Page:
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Apolipoprotein C-III in triglyceride-rich lipoprotein metabolism

Ramms, Bastiana,b,c; Gordts, Philip, L.S.M.a,b

Current Opinion in Lipidology: June 2018 - Volume 29 - Issue 3 - p 171–179
doi: 10.1097/MOL.0000000000000502
LIPID METABOLISM: Edited by Marit Westerterp and Bart van de Sluis
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Purpose of review Apolipoprotein (apo) C-III is a key player in triglyceride-rich lipoprotein metabolism and strongly associated with elevated plasma triglyceride levels. Several new studies added important insights on apoC-III and its physiological function confirming its promise as a valid therapeutic target.

Recent findings APOC3 is expressed in liver and intestine and regulates triglyceride-rich lipoprotein (TRL) catabolism and anabolism. The transcriptional regulation in both organs requires different regulatory elements. Clinical and preclinical studies established that apoC-III raises plasma triglyceride levels predominantly by inhibiting hepatic TRL clearance. Mechanistic insights into missense variants indicate accelerated renal clearance of apoC-III variants resulting in enhanced TRL catabolism. In contrast, an APOC3 gain-of-function variant enhances de novo lipogenesis and hepatic TRL production. Multiple studies confirmed the correlation between increased apoC-III levels and cardiovascular disease. This has opened up new therapeutic avenues allowing targeting of specific apoC-III properties in triglyceride metabolism.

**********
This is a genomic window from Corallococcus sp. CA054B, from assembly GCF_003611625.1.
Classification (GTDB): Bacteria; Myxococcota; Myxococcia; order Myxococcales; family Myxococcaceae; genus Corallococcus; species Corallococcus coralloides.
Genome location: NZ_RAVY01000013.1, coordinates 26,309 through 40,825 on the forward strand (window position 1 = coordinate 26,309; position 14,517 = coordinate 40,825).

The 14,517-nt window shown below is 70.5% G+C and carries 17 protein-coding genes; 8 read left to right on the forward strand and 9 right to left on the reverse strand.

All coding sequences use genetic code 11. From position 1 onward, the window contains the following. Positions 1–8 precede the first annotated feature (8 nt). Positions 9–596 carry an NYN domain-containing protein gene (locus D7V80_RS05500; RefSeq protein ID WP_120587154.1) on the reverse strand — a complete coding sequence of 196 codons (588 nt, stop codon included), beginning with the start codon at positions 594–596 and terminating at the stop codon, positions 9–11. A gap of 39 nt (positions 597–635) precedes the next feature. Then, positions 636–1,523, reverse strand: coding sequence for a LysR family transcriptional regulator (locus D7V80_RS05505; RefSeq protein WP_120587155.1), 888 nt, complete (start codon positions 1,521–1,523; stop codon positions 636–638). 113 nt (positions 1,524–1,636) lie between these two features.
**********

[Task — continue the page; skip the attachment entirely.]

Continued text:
Summary Novel in vivo models and APOC3 missense variants revealed unique mechanisms by which apoC-III inhibits TRL catabolism. Clinical trials with Volanesorsen, an APOC3 antisense oligonucleotide, report very promising lipid-lowering outcomes. However, future studies will need to address if acute apoC-III lowering will have the same clinical benefits as a life-long reduction.

aDepartment of Cellular and Molecular Medicine

bDivision of Endocrinology and Metabolism, Department of Medicine, University of California, San Diego, La Jolla, San Diego, California, USA

cDepartment of Chemistry, Biochemistry I, Bielefeld University, Bielefeld, Germany

Correspondence to Philip L.S.M. Gordts, 9500 Gilman Drive, University of California, Department of Medicine, San Diego, La Jolla, CA 92093–0687, USA. Tel: +1 858 246 0994; e-mail: pgordts@ucsd.edu

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